New Delhi, March 11, 2018
As the implementation of the Goods and Services Tax (GST) crosses 250 days, consumers through a survey highlighted that not enough benefits were flowing their way.
Furthermore, a majority of the respondents claimed that they were not receiving GST invoices for many of their purchases, and brands were not passing the benefits of input tax credit to consumers, as per a survey conducted by citizen engagement platform, LocalCircles.
59 percent respondents said the GST enabled better tax collection for the government, 12 percent said it made doing business easier, while 9 percent said prices for consumers had lowered.
However, 34 percent citizens noted that despite the benefits, vendors sold their products without a GST invoice, around 25 to 50 percent of the time.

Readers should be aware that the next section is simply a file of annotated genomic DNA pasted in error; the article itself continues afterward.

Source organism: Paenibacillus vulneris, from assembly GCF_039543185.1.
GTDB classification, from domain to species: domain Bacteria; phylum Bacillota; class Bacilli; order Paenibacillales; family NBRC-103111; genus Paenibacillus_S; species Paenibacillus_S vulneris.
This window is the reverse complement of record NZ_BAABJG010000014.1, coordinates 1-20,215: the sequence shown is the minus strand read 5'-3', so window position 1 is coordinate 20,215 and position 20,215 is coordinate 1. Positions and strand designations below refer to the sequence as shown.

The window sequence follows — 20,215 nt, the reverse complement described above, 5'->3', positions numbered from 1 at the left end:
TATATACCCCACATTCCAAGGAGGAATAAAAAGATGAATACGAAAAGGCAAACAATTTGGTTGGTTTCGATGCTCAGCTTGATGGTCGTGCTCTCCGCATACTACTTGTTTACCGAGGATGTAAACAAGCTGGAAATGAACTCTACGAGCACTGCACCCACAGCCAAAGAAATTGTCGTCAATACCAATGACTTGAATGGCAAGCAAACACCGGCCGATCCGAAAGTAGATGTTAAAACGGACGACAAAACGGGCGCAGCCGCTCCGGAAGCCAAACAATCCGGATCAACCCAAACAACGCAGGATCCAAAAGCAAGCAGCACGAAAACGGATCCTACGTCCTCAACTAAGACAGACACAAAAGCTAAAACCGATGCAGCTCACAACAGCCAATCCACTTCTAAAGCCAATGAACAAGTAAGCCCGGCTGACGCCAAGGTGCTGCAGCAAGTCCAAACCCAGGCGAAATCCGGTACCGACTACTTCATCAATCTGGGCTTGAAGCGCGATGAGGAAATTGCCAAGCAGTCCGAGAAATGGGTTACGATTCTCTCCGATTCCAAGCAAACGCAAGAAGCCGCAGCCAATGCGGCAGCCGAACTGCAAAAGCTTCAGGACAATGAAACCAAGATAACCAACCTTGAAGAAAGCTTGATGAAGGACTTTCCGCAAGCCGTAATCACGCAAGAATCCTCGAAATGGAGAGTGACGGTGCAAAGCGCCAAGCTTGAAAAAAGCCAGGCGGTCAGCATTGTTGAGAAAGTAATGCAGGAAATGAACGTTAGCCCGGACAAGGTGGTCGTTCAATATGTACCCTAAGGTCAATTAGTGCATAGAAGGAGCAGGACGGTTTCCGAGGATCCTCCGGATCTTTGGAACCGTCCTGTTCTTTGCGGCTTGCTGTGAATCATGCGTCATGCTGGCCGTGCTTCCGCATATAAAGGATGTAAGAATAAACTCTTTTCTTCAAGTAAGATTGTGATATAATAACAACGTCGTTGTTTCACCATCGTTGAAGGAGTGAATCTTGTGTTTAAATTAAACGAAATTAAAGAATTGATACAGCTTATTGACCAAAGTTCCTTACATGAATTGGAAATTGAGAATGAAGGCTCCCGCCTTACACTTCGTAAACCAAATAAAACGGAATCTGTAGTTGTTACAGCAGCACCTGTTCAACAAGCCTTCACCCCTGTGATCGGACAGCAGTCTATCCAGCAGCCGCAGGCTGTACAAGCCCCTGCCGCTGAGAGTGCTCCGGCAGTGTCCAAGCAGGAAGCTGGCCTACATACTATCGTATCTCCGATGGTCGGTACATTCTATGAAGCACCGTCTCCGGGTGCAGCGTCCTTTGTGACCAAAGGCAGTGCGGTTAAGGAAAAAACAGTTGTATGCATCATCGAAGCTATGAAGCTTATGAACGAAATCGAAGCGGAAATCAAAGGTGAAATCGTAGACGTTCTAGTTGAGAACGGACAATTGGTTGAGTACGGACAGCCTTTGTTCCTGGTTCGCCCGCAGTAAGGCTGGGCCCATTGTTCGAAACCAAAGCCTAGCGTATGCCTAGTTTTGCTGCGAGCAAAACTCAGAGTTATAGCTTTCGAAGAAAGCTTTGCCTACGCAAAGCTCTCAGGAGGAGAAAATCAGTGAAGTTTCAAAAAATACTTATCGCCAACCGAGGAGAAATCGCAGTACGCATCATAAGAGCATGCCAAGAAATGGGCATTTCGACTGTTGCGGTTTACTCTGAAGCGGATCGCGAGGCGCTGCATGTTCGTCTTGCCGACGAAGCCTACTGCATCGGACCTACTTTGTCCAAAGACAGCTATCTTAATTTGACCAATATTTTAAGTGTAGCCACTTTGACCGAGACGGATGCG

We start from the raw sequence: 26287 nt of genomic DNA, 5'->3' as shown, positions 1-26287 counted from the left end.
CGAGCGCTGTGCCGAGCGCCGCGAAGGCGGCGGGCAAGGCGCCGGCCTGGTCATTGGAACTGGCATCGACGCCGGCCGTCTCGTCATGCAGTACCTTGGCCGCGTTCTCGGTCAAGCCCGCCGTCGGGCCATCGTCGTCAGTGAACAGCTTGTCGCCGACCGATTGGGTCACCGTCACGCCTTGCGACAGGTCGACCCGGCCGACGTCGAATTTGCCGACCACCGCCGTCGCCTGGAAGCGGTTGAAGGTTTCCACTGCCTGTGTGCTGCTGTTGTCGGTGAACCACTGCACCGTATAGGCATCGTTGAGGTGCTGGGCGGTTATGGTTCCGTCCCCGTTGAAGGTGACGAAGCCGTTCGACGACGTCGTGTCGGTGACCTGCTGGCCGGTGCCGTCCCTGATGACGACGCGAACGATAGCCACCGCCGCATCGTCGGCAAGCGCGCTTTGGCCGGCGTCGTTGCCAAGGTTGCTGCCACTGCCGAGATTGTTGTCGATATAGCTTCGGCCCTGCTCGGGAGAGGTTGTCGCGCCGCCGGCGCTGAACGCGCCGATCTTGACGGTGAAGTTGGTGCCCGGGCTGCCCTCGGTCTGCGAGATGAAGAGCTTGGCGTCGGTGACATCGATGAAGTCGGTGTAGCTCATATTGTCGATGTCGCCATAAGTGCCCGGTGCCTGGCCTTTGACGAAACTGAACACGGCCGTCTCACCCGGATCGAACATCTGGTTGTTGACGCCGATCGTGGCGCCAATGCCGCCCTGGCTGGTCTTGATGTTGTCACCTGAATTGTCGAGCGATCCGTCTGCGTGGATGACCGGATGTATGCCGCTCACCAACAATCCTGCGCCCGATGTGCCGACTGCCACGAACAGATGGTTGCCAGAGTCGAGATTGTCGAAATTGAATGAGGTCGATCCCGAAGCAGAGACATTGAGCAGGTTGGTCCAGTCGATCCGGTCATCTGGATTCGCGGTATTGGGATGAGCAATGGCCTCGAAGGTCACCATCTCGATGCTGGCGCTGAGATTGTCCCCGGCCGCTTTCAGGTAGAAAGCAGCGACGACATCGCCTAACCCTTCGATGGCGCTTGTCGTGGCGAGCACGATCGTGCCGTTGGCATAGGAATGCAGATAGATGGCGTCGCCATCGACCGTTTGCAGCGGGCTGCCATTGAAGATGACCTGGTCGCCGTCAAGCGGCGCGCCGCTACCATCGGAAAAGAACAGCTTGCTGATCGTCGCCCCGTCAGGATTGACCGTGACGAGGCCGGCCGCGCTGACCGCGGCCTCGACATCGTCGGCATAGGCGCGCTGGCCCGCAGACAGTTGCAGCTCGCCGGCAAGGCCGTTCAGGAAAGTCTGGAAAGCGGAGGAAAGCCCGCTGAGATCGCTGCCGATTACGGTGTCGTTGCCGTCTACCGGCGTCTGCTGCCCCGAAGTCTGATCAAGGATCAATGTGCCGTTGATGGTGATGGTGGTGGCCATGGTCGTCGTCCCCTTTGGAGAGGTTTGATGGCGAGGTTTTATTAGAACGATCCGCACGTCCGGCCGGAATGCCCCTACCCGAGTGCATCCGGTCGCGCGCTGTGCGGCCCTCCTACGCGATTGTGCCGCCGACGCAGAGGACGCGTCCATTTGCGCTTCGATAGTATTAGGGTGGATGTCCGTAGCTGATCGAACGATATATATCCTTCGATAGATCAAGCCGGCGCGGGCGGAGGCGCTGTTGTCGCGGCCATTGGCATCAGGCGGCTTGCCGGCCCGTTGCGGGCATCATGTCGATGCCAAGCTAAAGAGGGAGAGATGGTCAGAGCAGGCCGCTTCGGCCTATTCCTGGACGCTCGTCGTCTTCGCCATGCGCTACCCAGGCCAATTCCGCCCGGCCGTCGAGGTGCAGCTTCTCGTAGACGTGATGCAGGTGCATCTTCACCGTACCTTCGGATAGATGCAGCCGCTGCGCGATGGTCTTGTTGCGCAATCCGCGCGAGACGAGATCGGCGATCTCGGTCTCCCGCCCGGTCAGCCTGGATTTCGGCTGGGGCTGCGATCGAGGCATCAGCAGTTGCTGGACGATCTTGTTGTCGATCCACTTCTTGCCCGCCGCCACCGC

In terms of dining in restaurants, 50 percent citizens said costs had increased by 0-10 percent post-GST, 7 percent said it had reduced by over 10 percent, 14 percent said it had reduced by 0-10 percent and 29 percent said it was the same as in the pre-GST period.
Citizens also complained that restaurants did not pass on the benefits of the lowered GST to them, and, in turn, kept the final pricing the same. While the abolishment of input tax credit was blamed for this, citizens stated that in the end, they were forced to bear the brunt of higher bills.
Furthermore, 6 percent of the respondents said their monthly household grocery bill was lowered by over 10 percent, 13 percent said it lowered by 0-10 percent, 36 percent said it was unaffected, while 45 percent said it had increased by 0-10 percent.
Many brands have benefitted from the input tax credit that they received while buying raw materials, but did not reduce the maximum retail price (MRP) of their products, resulting in benefits not flowing down to the consumers, citizens said.
On a related note, the new taxation scheme was launched on July 1 last year and was hailed to be an economic revolution. While initial hiccups were detected, the overall GST process and collection, as per citizens, seemed to be settling down. However, its positive effect on the lives of the end consumers is yet to be concretely ascertained.
[The Business Standard]